From a military standpoint, the rebellion got off to an impressive start. The army itself was uncannily disciplined; after elaborate initiation rituals, Taiping believers became fanatically disciplined and devoted soldiers, willing to die without hesitation in God’s cause against demonic forces.
The army of the Taipings roared northward through the central Yangtze valley to Nanking. In many ways, however, this dramatic progress of the Taipings was no progress at all and explains why they lost so easily despite their impressive start. The central reason they advanced so quickly was that they avoided large urban centers and so encountered little resistance. When they conquered a territory, they made no effort to consolidate the conquest by setting up an administrative mechanism, but instead roared on northwards. There was no room for disagreement in the military hierarchy; not only did the Heavenly King gain his authority directly from God, but the military generals themselves claimed to be guided by God the Father in a series of visions. There was little room, then, for serious strategic thinking in this environment.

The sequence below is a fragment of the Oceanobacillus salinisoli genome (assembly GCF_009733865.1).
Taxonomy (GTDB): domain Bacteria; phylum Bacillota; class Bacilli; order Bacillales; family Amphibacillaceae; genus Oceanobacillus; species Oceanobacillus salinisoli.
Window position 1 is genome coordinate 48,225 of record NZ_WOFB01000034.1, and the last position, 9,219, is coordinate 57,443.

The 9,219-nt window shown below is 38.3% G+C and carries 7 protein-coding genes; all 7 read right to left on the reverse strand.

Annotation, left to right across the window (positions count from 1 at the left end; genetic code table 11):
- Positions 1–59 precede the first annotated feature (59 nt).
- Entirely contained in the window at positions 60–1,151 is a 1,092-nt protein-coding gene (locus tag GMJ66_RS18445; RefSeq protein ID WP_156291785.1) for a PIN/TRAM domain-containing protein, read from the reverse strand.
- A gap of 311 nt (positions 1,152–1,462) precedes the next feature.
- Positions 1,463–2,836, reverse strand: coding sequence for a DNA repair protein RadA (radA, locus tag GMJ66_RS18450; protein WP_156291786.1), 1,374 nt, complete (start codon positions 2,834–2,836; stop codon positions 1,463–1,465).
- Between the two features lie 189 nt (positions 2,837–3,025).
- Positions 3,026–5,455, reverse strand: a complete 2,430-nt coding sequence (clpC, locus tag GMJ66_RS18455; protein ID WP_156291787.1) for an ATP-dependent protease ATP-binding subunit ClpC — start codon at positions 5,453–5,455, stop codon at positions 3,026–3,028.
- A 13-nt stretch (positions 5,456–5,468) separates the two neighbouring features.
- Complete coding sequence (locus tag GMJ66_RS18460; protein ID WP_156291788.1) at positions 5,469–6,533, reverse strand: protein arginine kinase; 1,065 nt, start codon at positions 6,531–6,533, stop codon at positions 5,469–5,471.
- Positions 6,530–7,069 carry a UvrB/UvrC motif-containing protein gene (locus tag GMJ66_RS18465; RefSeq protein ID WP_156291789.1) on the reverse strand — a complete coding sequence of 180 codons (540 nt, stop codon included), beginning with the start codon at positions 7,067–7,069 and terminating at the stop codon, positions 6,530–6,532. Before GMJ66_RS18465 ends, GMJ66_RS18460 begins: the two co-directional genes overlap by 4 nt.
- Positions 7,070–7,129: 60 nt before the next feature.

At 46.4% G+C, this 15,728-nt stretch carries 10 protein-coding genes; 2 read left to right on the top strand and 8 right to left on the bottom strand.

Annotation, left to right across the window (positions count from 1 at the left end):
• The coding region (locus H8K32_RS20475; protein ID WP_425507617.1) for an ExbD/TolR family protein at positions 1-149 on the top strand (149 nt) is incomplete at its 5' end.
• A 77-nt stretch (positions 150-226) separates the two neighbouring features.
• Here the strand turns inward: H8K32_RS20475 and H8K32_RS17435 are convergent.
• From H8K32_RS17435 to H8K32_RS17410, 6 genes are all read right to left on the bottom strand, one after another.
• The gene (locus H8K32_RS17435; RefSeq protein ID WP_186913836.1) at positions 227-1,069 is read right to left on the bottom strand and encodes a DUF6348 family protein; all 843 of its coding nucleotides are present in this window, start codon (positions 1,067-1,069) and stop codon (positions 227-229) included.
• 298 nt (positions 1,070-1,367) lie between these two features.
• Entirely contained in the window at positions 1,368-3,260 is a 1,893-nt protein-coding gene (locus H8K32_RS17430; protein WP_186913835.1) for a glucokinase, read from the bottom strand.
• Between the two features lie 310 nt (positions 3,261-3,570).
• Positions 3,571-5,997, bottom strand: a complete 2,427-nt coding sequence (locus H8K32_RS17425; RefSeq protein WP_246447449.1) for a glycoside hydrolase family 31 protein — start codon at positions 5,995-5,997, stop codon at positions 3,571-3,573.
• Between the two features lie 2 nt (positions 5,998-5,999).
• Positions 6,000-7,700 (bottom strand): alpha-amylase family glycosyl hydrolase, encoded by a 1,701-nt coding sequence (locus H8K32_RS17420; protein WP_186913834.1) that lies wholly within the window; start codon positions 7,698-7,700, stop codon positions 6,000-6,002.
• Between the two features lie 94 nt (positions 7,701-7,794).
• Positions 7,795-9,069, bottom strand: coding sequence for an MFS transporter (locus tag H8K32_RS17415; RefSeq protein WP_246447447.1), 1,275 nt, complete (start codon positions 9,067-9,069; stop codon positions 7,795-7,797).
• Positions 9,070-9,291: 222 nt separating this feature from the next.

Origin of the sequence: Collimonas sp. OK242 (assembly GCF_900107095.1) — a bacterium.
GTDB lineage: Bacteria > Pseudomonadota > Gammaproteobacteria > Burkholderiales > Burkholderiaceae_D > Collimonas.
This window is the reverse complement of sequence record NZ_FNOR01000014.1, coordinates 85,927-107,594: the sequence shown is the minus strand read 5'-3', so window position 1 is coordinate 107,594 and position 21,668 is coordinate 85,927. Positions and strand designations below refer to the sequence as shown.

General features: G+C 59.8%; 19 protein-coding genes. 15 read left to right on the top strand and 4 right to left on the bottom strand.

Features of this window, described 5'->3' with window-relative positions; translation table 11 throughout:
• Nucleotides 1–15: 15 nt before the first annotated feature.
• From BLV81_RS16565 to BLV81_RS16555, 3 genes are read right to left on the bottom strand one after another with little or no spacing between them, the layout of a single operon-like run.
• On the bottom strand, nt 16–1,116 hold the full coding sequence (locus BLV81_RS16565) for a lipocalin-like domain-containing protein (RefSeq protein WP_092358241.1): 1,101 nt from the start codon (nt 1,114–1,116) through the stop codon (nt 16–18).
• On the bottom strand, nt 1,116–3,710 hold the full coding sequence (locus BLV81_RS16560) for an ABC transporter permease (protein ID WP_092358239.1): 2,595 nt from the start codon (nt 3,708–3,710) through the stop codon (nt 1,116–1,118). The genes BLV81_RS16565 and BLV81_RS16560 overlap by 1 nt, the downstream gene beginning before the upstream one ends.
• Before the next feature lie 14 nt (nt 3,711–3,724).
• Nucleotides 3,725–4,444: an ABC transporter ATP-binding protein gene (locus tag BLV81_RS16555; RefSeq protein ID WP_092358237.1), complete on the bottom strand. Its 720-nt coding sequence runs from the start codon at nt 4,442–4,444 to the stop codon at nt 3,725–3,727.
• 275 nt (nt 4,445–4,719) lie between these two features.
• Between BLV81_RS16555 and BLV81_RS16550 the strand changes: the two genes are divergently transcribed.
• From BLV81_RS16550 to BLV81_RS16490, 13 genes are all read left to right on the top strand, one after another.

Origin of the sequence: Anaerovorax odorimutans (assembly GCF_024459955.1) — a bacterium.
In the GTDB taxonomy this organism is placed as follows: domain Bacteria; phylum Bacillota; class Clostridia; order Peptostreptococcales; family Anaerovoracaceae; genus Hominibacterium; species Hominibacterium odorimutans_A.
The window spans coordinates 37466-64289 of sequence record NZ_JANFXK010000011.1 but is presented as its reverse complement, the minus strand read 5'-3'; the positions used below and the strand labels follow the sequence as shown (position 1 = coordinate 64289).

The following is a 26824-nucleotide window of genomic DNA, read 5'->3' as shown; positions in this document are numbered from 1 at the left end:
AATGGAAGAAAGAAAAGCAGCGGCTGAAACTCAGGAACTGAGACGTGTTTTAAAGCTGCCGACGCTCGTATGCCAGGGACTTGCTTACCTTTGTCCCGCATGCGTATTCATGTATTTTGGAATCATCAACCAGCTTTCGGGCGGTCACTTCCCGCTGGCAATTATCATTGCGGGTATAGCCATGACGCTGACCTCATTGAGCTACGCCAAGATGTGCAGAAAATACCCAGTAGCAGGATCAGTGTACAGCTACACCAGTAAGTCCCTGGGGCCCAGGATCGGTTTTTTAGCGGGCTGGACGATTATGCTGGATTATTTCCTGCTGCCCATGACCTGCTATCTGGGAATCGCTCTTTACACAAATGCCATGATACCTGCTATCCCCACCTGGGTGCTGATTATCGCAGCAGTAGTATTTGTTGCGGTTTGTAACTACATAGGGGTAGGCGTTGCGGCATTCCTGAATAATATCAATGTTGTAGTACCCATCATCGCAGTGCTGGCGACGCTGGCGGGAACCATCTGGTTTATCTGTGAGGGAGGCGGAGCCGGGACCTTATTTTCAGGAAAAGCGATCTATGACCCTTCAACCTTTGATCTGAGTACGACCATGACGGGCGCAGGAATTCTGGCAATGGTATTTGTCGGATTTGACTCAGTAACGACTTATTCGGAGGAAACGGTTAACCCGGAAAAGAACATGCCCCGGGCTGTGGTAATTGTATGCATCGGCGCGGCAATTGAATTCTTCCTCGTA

The Taipings occupied Nanking in March of 1853; they renamed the city, T’ien-ching, or “Heavenly Capital.”
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